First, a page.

How do you encourage that kind of curiosity and passion in kids, and the persistence to follow where it leads? Elm City wants to find out. It’s one of three “Greenfield” schools in the Achievement First charter network, so called to conjure an image of an open field where anything imaginable can be built: a school of limitless possibilities. (The other two schools are in Brooklyn, New York, and Providence, Rhode Island.)

The Greenfield model uses some rather commonplace strategies, such as integrating online learning, small-group instruction and greater parental and community involvement.

Where the model pushes boundaries is in the addition of learning experiences called “expeditions.” These are not field trips. They are two-week intensive courses that take children outside the classroom and beyond the traditional subjects. Expeditions aim to build a  habit of pursuing expertise or passion, or both.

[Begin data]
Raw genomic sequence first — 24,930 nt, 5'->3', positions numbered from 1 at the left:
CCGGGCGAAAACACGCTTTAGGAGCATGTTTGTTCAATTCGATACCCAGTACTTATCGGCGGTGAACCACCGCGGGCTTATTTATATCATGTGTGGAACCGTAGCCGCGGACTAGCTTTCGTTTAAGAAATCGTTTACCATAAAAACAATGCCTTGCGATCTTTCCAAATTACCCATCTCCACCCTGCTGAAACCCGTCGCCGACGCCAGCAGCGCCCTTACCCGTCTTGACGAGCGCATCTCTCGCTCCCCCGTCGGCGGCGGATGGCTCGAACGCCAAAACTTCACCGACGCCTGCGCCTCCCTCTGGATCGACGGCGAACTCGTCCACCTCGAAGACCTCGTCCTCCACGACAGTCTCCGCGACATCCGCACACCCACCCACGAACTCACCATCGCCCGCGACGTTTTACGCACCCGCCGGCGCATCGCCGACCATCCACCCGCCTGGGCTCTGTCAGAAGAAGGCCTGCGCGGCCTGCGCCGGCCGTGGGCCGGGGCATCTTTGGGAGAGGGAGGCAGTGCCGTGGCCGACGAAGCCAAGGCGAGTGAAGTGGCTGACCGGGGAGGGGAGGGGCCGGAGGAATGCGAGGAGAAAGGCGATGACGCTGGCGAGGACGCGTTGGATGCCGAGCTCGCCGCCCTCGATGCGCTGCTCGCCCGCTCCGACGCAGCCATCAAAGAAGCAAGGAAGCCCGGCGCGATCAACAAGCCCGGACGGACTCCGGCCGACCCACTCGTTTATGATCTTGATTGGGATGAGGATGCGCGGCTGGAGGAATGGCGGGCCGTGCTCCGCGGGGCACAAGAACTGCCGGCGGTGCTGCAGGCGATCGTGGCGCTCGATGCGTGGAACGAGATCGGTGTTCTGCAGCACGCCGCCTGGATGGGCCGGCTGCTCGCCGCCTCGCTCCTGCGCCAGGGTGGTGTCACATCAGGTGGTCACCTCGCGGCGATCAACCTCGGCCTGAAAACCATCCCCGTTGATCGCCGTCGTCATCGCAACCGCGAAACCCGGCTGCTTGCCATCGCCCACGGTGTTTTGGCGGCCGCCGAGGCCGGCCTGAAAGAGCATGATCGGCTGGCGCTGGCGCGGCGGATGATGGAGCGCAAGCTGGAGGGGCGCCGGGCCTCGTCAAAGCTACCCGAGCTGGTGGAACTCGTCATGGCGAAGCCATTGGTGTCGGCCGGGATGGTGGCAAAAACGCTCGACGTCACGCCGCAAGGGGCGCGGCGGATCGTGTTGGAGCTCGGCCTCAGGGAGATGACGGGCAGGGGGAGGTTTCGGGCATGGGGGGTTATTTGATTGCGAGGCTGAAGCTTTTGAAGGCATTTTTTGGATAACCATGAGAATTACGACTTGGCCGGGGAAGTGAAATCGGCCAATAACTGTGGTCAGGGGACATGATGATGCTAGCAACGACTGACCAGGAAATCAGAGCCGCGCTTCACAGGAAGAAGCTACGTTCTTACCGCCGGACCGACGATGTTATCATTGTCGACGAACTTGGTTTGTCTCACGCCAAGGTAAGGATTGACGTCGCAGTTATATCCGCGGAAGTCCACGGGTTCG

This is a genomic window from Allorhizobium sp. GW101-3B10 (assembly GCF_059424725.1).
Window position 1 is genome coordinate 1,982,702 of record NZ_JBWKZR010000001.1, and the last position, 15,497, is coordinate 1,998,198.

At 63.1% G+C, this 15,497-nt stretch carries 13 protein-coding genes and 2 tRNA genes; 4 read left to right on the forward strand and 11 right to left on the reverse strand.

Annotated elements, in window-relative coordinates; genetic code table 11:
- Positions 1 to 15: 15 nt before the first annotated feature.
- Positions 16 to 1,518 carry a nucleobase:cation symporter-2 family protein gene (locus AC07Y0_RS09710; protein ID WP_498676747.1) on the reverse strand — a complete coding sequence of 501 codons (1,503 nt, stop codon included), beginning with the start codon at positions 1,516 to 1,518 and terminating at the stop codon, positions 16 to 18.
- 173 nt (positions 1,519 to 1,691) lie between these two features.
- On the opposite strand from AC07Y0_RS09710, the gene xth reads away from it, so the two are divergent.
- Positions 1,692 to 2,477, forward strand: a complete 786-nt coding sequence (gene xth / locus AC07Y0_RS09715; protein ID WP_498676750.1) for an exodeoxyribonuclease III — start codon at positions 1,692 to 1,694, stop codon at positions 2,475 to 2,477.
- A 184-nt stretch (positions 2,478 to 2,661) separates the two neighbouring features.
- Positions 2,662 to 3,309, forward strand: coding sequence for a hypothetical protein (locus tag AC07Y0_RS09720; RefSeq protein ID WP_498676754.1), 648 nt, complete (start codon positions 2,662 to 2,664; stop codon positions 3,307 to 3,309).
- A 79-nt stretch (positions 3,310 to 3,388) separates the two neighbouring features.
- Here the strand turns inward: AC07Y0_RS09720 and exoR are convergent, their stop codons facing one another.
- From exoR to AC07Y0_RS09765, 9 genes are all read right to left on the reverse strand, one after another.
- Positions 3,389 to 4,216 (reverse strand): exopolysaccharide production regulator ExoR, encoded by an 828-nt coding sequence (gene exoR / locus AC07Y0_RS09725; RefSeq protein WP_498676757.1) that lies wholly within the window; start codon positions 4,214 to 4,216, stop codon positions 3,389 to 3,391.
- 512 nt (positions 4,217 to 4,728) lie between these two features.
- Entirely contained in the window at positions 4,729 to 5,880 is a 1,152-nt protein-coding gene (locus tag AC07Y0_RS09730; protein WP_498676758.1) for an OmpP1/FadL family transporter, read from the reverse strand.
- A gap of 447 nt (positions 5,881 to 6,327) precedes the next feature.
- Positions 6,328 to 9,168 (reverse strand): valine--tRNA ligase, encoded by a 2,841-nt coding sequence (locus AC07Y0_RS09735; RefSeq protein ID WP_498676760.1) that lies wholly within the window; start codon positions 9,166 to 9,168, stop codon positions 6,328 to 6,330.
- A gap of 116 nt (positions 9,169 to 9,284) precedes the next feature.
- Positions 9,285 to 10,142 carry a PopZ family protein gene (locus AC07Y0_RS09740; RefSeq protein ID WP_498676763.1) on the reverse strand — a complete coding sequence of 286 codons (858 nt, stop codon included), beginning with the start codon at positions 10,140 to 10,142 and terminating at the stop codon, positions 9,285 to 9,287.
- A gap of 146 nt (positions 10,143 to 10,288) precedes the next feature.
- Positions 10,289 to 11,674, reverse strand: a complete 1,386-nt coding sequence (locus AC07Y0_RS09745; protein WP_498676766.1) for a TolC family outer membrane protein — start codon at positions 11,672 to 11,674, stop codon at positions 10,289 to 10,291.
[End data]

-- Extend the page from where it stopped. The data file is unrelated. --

The Greenfield model was conceived in the fall of 2014, when a team of school designers led by Samouha traveled the country visiting charter schools and borrowing their best ideas. Samouha aimed to transform the picture of education from one of  kids dutifully doing assigned work to one of kids “who are just on fire about their own learning path.”

What students need, some education experts say, is a powerful incentive to keep going. During the Elm City expeditions, such persistence was evident. Children encountered problems and were driven to find solutions.

Read the full article about kids' passion for learning by Brenda Iasevoli at The Hechinger Report.